By John McFerrin
As this issue of The Highlands Voice goes to print the West Virginia Legislature is entering its last, frenetic days. Pending bills compete for attention, a spot on the agenda, the support of the big dogs, etc. while everybody watches the clock in hopes of some bill passing or failing to pass before the time runs out. Things change by the hour, giving no monthly publication a chance of providing current information. With that understanding, here is some of what is going on at the West Virginia Legislature:
Water Quality Standards
The weakening of water quality standards has already passed. There is a whole story about it on page 4 of this issue.
Angie Rosser of the West Virginia Rivers Coalition had this take on it:
Speaking at a Senate Judiciary Committee hearing, Angie Rosser, WV Rivers Coalition Executive Director, stressed that the state is already meeting the water quality standards for the toxins that would see their pollution limits weakened if the rule was adopted. She explained that it is a matter of good policy to prioritize the health and safety of West Virginians to reject any changes to water quality standards that exposes us to more toxins.
The bill to exempt the oil and gas waste storage tanks located closest to public drinking water intakes from the Aboveground Storage Tank Act has passed the House and is pending in the Senate. Approximately 1,016 oil and gas waste tanks across 27 counties would become unregulated.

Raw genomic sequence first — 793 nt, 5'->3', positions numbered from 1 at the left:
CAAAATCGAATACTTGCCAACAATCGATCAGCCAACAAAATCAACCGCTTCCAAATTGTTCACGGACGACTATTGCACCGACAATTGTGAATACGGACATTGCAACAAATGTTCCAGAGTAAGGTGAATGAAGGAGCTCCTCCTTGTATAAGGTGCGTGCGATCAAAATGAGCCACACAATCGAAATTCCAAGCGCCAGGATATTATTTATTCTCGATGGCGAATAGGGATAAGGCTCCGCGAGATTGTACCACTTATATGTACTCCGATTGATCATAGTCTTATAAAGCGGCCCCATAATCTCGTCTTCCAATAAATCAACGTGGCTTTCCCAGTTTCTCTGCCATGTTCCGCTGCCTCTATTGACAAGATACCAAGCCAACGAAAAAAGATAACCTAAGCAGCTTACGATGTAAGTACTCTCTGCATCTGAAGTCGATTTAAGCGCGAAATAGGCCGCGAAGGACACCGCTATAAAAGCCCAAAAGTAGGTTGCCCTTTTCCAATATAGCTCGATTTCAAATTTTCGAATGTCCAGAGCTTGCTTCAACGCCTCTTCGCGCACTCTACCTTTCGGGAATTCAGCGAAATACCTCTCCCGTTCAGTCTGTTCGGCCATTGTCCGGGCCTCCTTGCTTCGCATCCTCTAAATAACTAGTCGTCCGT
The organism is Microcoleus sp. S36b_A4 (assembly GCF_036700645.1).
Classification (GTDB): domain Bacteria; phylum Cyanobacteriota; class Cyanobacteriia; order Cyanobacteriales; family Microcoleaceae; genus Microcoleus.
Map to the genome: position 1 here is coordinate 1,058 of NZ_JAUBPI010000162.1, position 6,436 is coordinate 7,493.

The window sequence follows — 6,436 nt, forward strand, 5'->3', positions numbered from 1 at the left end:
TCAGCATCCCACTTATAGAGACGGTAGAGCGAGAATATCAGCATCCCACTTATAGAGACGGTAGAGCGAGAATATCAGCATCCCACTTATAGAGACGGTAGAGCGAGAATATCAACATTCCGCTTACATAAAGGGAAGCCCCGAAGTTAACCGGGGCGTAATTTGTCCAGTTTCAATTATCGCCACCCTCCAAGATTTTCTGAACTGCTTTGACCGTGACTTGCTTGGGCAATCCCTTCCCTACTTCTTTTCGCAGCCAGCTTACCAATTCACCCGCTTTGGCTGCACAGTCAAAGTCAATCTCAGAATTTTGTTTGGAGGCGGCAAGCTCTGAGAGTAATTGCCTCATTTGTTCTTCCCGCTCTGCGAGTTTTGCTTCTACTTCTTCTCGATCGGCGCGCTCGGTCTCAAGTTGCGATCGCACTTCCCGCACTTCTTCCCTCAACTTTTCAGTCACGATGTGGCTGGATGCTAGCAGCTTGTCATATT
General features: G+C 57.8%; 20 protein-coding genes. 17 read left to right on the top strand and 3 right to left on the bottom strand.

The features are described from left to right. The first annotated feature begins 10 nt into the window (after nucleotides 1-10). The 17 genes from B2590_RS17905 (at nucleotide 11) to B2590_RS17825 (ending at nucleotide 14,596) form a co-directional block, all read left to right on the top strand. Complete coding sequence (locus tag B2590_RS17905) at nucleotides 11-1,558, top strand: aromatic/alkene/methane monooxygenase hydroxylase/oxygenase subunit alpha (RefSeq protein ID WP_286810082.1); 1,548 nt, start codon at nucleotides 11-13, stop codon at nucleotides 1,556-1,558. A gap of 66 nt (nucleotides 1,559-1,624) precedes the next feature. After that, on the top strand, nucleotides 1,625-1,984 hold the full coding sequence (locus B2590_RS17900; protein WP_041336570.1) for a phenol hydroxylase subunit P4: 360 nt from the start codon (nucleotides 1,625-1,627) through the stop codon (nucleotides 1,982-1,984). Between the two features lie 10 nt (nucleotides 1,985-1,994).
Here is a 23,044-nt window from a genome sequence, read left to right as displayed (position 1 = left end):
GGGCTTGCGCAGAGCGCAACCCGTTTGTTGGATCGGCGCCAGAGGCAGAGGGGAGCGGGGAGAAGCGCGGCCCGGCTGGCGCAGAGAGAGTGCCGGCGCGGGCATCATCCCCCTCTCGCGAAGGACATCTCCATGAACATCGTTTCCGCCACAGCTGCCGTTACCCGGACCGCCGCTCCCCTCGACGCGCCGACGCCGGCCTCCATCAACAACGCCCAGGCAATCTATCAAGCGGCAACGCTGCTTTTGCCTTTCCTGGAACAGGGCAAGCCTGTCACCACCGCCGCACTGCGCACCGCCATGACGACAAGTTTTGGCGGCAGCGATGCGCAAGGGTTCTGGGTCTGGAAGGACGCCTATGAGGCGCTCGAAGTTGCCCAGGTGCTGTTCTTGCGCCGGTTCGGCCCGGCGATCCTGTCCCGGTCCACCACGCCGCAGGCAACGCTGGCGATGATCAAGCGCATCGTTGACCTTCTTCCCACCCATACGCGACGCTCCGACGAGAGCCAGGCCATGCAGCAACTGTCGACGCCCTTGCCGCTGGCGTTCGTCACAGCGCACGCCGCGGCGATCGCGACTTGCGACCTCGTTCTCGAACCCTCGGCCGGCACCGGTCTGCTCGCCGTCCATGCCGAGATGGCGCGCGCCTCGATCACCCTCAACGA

Power Purchase Agreements
This bill would allow companies to install solar power on homes, schools, factories, etc. and sell the power to the homeowner, etc. without having to be regulated as a public utility under the direction of the Public Service Commission. There was a big story about it in the February issue of The Highlands Voice. https://wvhighlands.org/highlands-voice-mag/.
This idea has moved from being totally ignored last year to being taken seriously and passing in the House. Although the original idea has had some restrictions and modifications placed upon it, it has a chance of making it to the finish line.
Off Road Vehicles
2021 saw a raft of bills aimed at promoting all-terrain vehicles (ATVs) and similar vehicles. They include from one supporting allowing ATVs in West Virginia’s state parks, one providing for an ATV trail running parallel to the Appalachian Trail, and one supporting ATV access on federal land in West Virginia.
It is quite possible that none of these will become law, at least not right away. Federal lands in West Virginia are managed by the National Park Service and the National Forest Service, not the West Virginia Legislature. Because of some intense advocacy by, among others, West Virginia Highlands Conservancy members, the proposal for ATVs in State Parks has been diverted from a bill to a study resolution. The Legislature will study the matter over the summer and possibly come back with a bill next year. A study resolution is generally a sign that an idea has some support but not enough to become law.
All we can say for sure is that ATVs, including ATVs on public land, now occupy a prominent place in the Legislative mind. It is something to pay attention to in the future. For a discussion of why ATVs on public lands would be a bad idea, see Beth Little’s article in the December, 2019, issue of The Highlands Voice. https://wvhighlands.org/2020/01/02/2019/.